PORT LOUIS (Reuters) - Rajkeswar Purryag was named Mauritius’ new president on Friday, cementing the Labour Party’s control of the island’s top posts and replacing his predecessor who quit the ceremonial position to challenge the ruling coalition.
Anerood Jugnauth stepped down in March to return to party politics and challenge Prime Minister Navinchndra Ramgoolam and his governing coalition. His exit disrupted the usually placid political scene in one of Africa’s most stable countries.
Ramgoolam tabled a motion to appoint parliament speaker and Labour party member Purryag as president, which was unanimously approved by politicians from the ruling coalition.
Jugnauth’s return to party politics has stoked expectations of a political showdown and has raised concerns that a prolonged spat could rattle investors at a time economic growth is slowing due to mainly external shocks.
So far, the political wrangling has not affected markets.
“These alliances won’t impact negatively on the stability of the economy as the economic agenda of almost all these parties is geared towards higher growth and improving living standards,” Jocelyn Chan Low, associate professor at the University of Mauritius, told Reuters.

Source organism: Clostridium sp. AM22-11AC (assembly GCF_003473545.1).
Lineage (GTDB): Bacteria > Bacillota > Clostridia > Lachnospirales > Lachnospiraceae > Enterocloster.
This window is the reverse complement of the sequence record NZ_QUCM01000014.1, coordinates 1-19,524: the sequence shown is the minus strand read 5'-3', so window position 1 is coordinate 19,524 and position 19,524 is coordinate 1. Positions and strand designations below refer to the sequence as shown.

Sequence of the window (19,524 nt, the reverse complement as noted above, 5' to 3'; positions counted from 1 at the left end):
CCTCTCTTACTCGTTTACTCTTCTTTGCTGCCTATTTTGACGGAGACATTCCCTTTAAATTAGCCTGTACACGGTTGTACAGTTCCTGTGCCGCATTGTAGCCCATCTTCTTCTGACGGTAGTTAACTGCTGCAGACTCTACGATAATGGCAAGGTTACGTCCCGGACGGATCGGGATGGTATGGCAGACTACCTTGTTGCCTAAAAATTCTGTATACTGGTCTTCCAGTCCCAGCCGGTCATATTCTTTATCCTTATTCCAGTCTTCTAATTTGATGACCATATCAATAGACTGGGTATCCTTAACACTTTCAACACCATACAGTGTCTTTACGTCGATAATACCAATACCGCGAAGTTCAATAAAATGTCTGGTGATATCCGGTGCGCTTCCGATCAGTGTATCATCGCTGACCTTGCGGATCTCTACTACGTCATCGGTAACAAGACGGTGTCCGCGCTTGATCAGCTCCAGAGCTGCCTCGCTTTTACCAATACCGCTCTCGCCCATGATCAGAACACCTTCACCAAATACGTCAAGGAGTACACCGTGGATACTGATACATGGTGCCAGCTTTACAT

Following his resignation, Jugnauth joined forces with the main opposition Mauritius Militant Movement (MMM) party.
Analysts say the Labour Party, which depends on the support of the small Mauritian Social Democratic Party (PMSD) to command a slim majority, is not in any real danger of losing power just yet. The next general election is slated for 2015.
The Indian Ocean island’s economy, which relies heavily on tourism, expected economic growth of 3.5 percent for 2012 lower than the forecast of 3.6 percent in March.
Editing by Yara Bayoumy; Editing by Andrew Heavens